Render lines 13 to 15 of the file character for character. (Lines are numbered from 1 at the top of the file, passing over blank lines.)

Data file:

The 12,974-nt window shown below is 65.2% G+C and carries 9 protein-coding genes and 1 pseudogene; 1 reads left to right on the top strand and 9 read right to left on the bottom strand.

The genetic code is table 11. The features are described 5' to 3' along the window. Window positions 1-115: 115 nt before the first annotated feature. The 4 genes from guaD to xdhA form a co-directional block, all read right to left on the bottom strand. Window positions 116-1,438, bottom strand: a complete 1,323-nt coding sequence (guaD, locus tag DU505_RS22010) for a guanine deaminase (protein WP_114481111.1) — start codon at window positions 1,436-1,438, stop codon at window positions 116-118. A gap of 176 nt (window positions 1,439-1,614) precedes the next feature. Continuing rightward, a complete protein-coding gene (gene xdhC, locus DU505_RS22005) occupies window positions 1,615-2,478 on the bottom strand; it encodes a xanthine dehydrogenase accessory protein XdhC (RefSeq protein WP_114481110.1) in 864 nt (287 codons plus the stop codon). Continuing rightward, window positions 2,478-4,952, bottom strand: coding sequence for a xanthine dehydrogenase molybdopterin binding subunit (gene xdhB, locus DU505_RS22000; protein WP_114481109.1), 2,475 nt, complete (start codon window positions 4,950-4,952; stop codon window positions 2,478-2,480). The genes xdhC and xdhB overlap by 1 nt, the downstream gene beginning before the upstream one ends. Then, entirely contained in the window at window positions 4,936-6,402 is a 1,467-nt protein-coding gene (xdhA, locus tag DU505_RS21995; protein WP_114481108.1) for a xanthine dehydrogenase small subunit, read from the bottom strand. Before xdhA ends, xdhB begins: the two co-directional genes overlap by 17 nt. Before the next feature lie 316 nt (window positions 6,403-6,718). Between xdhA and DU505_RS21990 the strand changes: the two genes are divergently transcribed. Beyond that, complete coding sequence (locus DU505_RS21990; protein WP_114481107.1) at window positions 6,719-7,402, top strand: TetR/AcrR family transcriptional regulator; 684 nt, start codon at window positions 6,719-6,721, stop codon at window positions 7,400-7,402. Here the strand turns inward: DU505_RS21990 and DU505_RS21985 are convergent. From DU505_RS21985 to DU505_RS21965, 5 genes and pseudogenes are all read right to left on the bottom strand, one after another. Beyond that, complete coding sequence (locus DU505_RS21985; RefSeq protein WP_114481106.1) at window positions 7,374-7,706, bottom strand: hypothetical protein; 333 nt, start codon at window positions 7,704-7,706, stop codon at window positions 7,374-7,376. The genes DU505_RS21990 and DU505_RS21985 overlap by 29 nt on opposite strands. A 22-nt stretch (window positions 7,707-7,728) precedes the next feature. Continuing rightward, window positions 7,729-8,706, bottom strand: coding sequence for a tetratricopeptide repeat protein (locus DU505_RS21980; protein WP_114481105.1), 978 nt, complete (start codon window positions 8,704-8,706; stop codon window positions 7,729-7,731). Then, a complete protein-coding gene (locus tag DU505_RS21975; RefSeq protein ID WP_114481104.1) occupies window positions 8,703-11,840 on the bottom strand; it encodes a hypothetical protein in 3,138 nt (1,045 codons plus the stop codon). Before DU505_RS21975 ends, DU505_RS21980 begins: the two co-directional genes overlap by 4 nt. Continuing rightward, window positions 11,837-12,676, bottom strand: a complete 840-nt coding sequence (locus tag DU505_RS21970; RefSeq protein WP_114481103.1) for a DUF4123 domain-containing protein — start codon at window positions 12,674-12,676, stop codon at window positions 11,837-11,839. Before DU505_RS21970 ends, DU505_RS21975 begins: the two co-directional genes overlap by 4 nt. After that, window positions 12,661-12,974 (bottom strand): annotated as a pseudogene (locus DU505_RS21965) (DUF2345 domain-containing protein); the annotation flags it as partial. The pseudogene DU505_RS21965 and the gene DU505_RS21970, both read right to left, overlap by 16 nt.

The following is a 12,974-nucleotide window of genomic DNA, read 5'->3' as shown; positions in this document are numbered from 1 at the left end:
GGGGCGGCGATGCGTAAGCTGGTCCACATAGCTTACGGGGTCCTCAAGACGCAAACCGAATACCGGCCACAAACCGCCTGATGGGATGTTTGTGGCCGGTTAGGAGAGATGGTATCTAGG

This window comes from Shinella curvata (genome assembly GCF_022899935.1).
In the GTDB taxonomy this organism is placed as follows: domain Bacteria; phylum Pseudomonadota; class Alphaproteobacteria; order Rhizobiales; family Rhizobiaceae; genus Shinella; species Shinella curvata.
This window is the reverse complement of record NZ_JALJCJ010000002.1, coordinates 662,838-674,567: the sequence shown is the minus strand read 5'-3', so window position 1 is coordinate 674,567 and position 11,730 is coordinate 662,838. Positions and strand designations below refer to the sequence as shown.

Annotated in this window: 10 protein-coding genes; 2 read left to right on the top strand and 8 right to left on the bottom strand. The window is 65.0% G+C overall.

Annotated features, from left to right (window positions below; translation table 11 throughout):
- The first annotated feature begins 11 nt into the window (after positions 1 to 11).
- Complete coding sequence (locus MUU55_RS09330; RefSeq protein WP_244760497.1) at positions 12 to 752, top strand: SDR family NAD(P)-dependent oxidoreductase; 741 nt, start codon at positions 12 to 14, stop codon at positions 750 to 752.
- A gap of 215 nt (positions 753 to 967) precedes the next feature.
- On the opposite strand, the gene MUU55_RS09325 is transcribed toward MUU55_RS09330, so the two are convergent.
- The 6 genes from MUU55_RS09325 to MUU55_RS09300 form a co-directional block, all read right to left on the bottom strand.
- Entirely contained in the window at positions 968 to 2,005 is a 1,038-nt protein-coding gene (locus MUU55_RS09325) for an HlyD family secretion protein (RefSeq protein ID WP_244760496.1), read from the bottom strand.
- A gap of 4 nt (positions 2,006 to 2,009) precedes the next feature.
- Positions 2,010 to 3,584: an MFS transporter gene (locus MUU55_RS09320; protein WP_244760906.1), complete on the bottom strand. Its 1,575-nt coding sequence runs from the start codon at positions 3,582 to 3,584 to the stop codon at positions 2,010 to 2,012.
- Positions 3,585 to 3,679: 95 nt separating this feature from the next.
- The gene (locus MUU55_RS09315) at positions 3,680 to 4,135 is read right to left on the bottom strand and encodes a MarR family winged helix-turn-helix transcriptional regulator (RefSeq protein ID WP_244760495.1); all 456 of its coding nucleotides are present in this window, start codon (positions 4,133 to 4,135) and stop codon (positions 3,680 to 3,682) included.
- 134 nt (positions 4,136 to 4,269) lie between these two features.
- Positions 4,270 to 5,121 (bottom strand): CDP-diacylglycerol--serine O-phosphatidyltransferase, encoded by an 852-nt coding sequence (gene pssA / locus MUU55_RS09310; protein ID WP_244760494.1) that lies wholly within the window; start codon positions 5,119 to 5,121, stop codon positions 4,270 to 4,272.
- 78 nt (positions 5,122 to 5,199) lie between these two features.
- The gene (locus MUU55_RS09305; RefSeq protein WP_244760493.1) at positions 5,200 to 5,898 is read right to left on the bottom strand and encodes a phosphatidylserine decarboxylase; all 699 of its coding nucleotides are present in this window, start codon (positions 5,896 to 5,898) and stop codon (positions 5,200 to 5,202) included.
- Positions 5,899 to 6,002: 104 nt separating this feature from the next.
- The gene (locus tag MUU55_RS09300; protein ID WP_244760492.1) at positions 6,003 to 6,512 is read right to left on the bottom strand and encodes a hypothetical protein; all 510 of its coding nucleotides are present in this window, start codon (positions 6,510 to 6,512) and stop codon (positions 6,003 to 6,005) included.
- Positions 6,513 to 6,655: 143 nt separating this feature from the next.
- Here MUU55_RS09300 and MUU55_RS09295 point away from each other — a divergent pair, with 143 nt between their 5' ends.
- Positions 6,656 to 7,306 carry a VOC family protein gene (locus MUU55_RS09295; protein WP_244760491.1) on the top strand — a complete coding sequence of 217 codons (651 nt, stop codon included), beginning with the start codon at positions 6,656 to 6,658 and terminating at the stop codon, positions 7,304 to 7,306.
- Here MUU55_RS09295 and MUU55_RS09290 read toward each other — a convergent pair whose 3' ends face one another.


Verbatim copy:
- On the opposite strand, the gene MUU55_RS09325 is transcribed toward MUU55_RS09330, so the two are convergent.
- The 6 genes from MUU55_RS09325 to MUU55_RS09300 form a co-directional block, all read right to left on the bottom strand.
- Entirely contained in the window at positions 968 to 2,005 is a 1,038-nt protein-coding gene (locus MUU55_RS09325) for an HlyD family secretion protein (RefSeq protein ID WP_244760496.1), read from the bottom strand.